We are in a bubble, mostly constrained by our chosen field of study. I mention the containment because like any bubbled habitat, few realize the waste disposed of ends up staying in what we deem a "controlled environment", essentially meaning that the landfill is in our home. We assess who enters, and we kindly show the exit to the unwanted. In any industry this practice is usually entertained by those at the top of it, as those desperate enough will take anything, and cannot afford the choice. The waste then is not those we remove, but the byproduct of those we include. Intuitively we tell ourselves we are removing the "bad seeds" in order to set standards, or just reinforce our "truths”. The pollution becomes apparent because new ideas are notwithstanding, the fallacy from antiquity. Without fresh air, new forces, or novel stimulus the recycled pollution breeds nothing of innovation. A trainer friend of mine recently remarked over social media in a cleverly rerouted adage speaking of this purge, or the practice of "firing of clients"- if you will. For whatever reasons, the practice with which I have clearly taken part in left me uneasy. There is a certain tough guy attitude in gyms, especially those being sold as "hardcore" or"extreme", this is usually having to do with the machismo regurgitated from trainer to trainee, the no pain no gain, no thought, all with an excess of hormonal secretion. We believe that our clients should do what we say, when we say it, and if they don't, show them the door. It can be touted as environmental control, playing "bad cop", setting an example, whatever the means it's practice is over-endulged. There are some whom are a waste of energy, I would never argue their existence, but from how many disparaging things are said regarding training clients, is it possible that the problem is with the one designated to help?

This question bounces around my head, I have failed in the past with clients whom I've described as impossibly difficult. I still take responsibility; even if I mumbled under my breath afterwards the excuses to exalt my performance. It could be that a enlightening of my understanding happened through a fairly new interest in training animals. The realization to the patience required in order to condition a response in a dog is surreal. And the aphorism between trainers is that there is no such thing as a "bad dog" only bad trainers. Although there are exceptions to this rule it profoundly changed my view on training people, even the thought of introducing a shock collar. How then do we, who train people lose this important step? If we cannot become what is required in order to deliver a result, then we are "warm weather practitioners". Being unable to deal with the inclement, or unknown is just as worthless as the clients unwilling to undergo discomfort in order to achieve what they initially asked for. It's hypocrisy at its best, watching a student quit, or give up, blaming their constitution, then giving up on them. We speak so frequently about the resolve necessary in order for the typical couch laden person, yet we seem to miss our own lack of resolve in the flutter of setting up our environment, or bragging about our strict “standards”. I can think of no other field that you can consult with an expert in order to improve your circumstances, and be utterly humiliated for your lack of ability, like you can in fitness. Perhaps it has to do with the education required to "coach" which is none, maybe it has to do with proving your worth, which in most financial situations of the profession is also close to none. In comparison; you would never seek out help from a CPA only to be mocked about your debt to income ratio, yet one of the most popular varieties of YouTube fitness-videos are the epic failures from those who show up to the gym, but don't quite know how to do it. This typically gets blasted on a page remarking how "stupid" people are for squatting incorrectly or using a cable machine for something other than a "chest fly". Does openly mocking someones mistakes set them up for the best odds of change?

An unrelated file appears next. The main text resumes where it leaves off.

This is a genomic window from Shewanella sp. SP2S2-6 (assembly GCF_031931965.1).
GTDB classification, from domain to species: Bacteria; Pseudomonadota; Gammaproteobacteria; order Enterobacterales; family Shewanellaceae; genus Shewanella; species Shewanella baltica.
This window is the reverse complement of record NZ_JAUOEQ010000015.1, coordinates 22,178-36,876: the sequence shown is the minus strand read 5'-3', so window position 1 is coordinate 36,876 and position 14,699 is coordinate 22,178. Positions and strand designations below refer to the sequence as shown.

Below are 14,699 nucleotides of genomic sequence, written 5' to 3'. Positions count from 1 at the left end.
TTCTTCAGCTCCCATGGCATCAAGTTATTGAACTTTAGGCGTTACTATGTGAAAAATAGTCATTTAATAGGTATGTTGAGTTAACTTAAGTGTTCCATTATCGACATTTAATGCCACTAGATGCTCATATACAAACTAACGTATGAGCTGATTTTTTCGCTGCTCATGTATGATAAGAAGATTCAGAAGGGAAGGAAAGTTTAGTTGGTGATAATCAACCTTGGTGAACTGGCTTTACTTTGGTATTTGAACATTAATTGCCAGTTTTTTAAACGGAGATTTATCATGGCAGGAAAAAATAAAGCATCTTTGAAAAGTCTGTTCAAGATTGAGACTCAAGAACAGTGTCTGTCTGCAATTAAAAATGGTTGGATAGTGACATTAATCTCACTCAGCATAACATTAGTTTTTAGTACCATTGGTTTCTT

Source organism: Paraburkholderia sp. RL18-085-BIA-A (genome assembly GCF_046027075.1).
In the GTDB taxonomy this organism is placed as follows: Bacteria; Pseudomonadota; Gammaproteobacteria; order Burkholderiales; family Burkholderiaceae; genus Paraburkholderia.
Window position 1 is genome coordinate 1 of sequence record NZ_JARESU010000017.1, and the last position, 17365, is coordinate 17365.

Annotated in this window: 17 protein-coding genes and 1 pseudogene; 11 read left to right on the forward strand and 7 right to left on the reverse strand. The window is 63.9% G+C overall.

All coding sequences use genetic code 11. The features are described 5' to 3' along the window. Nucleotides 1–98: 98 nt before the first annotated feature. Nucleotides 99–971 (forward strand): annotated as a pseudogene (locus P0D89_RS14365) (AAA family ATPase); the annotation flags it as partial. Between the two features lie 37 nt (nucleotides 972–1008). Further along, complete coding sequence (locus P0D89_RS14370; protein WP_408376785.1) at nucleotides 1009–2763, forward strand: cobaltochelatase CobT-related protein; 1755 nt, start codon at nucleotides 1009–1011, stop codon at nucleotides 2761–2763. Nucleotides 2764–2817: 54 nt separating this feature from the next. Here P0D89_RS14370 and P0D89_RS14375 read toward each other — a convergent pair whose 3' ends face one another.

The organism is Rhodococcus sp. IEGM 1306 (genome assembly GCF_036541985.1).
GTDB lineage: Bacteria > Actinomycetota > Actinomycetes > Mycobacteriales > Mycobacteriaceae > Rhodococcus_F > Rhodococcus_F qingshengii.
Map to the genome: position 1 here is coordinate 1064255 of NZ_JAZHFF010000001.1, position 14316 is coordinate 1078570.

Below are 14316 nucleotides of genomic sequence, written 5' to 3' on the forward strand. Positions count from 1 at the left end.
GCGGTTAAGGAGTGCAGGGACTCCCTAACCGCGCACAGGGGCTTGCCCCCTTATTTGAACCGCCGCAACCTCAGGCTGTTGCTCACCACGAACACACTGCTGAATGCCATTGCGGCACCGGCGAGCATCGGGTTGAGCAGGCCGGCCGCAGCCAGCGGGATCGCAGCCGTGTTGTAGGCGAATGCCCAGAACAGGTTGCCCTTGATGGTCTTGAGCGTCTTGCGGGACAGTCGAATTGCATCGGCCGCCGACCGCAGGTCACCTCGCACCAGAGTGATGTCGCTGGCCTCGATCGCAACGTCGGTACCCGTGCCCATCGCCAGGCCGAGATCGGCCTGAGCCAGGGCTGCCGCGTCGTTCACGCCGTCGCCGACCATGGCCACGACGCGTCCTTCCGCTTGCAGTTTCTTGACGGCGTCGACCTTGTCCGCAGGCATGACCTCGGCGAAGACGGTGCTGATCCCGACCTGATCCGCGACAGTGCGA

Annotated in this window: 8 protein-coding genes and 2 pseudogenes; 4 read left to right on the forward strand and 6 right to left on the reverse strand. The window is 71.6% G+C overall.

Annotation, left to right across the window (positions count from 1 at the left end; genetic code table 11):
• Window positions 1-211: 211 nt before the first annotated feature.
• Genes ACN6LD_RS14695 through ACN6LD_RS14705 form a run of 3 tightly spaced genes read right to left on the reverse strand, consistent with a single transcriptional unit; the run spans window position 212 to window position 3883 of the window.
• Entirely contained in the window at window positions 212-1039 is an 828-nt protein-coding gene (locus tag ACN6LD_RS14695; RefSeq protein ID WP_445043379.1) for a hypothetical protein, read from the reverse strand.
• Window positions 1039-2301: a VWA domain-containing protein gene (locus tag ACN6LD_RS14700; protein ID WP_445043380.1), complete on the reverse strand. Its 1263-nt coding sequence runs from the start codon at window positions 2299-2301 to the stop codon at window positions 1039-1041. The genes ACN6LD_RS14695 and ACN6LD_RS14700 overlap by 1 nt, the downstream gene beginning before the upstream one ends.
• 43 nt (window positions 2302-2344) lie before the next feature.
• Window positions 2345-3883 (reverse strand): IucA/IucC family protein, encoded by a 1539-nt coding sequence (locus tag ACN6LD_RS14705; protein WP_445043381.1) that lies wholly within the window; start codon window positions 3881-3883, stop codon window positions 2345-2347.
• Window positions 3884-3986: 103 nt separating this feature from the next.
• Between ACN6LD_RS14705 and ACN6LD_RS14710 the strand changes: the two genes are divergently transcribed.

Psychological enhancement is and will always be one of the most important steps in developing an individual; my question is then why as "leaders" of change are we generally so bad at it? Maybe it's the constant signal from our brains to find ease, and comfort throughout life. Physically, when things get difficult our first impulse is to retire. This reaction with difficult clients would make sense, and the fix is fairly easy (don't quit) and then later: don't quit. At some point you must prove (and keep proving) why those you lead should not give up, show them why you are qualified to take someone from A to B, don’t fucking quit. Or do quit, kick all those out who show any resistance to your style, but cherry picking physically capable, and mentally strong characters as clients shows little about your own character, or maybe a lot depending on your view.